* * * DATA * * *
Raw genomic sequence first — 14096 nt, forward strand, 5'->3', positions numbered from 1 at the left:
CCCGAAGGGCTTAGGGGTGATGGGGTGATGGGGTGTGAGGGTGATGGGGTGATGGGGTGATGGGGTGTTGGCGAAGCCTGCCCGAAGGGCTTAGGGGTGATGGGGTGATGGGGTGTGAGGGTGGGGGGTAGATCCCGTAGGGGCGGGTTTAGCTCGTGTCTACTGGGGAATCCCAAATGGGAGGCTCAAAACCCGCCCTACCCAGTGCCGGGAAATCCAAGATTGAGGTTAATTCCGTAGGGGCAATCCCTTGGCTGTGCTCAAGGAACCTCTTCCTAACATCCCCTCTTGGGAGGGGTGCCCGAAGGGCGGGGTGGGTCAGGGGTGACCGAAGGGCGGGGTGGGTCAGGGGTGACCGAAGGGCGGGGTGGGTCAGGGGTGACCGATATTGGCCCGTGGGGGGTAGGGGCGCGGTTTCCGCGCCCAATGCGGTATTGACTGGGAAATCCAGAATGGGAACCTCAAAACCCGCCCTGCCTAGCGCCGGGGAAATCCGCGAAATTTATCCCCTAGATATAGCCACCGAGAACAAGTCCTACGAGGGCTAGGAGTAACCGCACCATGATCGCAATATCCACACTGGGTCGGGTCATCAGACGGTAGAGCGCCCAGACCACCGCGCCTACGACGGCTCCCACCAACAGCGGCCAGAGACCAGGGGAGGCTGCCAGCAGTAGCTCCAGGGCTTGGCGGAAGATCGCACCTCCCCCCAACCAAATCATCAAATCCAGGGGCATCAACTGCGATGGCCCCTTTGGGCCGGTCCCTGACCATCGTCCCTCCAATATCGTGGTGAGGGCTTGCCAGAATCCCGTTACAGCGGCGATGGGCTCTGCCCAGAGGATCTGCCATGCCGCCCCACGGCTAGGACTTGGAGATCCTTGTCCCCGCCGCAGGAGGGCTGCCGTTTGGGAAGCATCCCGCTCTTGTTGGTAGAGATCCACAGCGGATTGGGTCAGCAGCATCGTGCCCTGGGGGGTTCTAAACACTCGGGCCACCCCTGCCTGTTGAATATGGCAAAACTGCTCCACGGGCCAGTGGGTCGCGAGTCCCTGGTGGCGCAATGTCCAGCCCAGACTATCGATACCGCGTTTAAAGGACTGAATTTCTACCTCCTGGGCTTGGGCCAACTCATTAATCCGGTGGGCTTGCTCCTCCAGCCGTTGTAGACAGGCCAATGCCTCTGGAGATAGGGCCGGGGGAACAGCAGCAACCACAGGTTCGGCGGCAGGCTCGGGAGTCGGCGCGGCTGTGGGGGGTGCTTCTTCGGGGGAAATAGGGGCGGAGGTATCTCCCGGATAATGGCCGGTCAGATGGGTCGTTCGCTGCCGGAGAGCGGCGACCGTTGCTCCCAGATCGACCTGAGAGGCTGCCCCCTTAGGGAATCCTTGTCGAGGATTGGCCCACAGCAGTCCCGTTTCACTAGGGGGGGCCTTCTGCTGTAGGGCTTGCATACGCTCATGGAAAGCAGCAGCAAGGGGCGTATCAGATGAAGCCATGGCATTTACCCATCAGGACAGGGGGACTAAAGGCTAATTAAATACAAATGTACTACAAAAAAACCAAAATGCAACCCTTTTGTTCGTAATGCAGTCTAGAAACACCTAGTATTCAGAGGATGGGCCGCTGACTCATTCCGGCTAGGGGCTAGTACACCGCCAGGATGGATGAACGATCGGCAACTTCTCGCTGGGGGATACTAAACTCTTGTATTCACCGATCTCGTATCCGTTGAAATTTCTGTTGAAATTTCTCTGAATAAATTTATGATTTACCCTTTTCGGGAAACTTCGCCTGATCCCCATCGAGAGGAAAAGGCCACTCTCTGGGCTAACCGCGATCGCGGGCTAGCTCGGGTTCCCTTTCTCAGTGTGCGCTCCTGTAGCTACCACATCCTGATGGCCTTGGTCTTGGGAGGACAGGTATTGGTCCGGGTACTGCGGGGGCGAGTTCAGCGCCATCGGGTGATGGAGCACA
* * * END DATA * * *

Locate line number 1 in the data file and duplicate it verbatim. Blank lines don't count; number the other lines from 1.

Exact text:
Raw genomic sequence first — 14096 nt, forward strand, 5'->3', positions numbered from 1 at the left: